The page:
This winter radish (Raphanus sativus) belongs to the mustard family, (a.k.a. family Cruciferae or family Brassicaceae - plants with four-petaled flowers) which is a large group that includes mustard, wasabi, cabbage, radish, broccoli, etc. With the size and shape somewhat resembling a plastic 5-liter coke bottle, it is called 大根("big root") in Japanese. Only the root is eaten most of the time, which is pure white except the top portion that has slightly green skin. It is served raw chopped, raw grated (daikon oroshi, which goes well with cooked fish), cooked, boiled, or pickled (see: Tsukemono (Japanese Pickles)).

The earliest records of daikon date back to 2700 B.C. in Egypt and 1100 B.C. in China, and even appears in kojiki (the oldest Japanese literature ever found) by its archaic name "oone", which is the kun-yomi of the same Kanji. There were many varieties of daikon, until modernization in transportation and agriculture resulted in mass-marketing of only one type of daikon, the aokubi daikon (tr: "green-necked daikon"). Because of its coke bottle shape as mentioned above, it was best for efficient mass transportation. The plant suzushiro of nanakusa fame is also now a rare type of daikon.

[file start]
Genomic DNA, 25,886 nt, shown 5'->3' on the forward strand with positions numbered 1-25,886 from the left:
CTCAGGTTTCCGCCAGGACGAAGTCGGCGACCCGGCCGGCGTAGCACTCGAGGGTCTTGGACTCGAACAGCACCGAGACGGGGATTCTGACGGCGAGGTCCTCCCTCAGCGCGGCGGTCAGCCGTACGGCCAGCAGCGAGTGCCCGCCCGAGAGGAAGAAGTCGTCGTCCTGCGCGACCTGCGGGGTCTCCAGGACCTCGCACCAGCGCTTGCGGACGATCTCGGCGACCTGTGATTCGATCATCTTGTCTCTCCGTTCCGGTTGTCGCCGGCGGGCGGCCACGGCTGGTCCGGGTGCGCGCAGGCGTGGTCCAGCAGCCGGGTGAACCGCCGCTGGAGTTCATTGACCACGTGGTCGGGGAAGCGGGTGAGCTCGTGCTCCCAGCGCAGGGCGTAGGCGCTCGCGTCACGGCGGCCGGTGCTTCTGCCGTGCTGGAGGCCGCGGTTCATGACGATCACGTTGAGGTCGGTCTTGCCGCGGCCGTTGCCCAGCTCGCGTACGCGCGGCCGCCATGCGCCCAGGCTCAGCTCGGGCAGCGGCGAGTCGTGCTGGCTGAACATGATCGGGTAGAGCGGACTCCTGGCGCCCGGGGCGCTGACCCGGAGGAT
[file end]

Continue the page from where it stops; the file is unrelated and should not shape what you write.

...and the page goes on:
Here are pages with pics of it:
http://www.bsi.vt.edu/welbaum/hort4764/lessons/brassicaceae/slides/23-36.html
http://www.icon.pref.nagano.jp/usr/kohaku/daikonrui.jpg
http://www.icon.pref.nagano.jp/usr/kohaku/sandaikon.jpg

Sources:
http://www.icon.pref.nagano.jp/usr/kohaku/zatugaku.htm (in Japanese)
http://www.bsi.vt.edu/welbaum/hort4764/lessons/brassicaceae/lesson.html

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